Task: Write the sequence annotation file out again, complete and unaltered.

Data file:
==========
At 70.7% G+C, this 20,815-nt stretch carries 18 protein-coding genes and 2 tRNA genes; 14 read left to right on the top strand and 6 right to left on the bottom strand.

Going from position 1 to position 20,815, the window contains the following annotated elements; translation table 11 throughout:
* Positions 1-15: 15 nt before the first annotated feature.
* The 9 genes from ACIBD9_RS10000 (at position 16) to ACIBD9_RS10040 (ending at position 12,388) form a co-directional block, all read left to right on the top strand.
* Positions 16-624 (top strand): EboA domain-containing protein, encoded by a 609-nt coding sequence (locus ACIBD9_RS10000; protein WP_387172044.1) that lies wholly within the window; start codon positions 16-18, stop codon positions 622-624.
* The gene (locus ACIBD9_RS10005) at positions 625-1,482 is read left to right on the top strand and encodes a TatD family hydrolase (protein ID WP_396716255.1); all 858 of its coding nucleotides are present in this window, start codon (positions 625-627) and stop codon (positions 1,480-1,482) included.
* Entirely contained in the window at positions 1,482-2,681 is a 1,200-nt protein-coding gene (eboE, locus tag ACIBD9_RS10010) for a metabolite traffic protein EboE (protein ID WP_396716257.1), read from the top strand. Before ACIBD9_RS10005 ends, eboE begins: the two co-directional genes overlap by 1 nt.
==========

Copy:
At 70.7% G+C, this 20,815-nt stretch carries 18 protein-coding genes and 2 tRNA genes; 14 read left to right on the top strand and 6 right to left on the bottom strand.

Going from position 1 to position 20,815, the window contains the following annotated elements; translation table 11 throughout:
* Positions 1-15: 15 nt before the first annotated feature.
* The 9 genes from ACIBD9_RS10000 (at position 16) to ACIBD9_RS10040 (ending at position 12,388) form a co-directional block, all read left to right on the top strand.
* Positions 16-624 (top strand): EboA domain-containing protein, encoded by a 609-nt coding sequence (locus ACIBD9_RS10000; protein WP_387172044.1) that lies wholly within the window; start codon positions 16-18, stop codon positions 622-624.
* The gene (locus ACIBD9_RS10005) at positions 625-1,482 is read left to right on the top strand and encodes a TatD family hydrolase (protein ID WP_396716255.1); all 858 of its coding nucleotides are present in this window, start codon (positions 625-627) and stop codon (positions 1,480-1,482) included.
* Entirely contained in the window at positions 1,482-2,681 is a 1,200-nt protein-coding gene (eboE, locus tag ACIBD9_RS10010) for a metabolite traffic protein EboE (protein ID WP_396716257.1), read from the top strand. Before ACIBD9_RS10005 ends, eboE begins: the two co-directional genes overlap by 1 nt.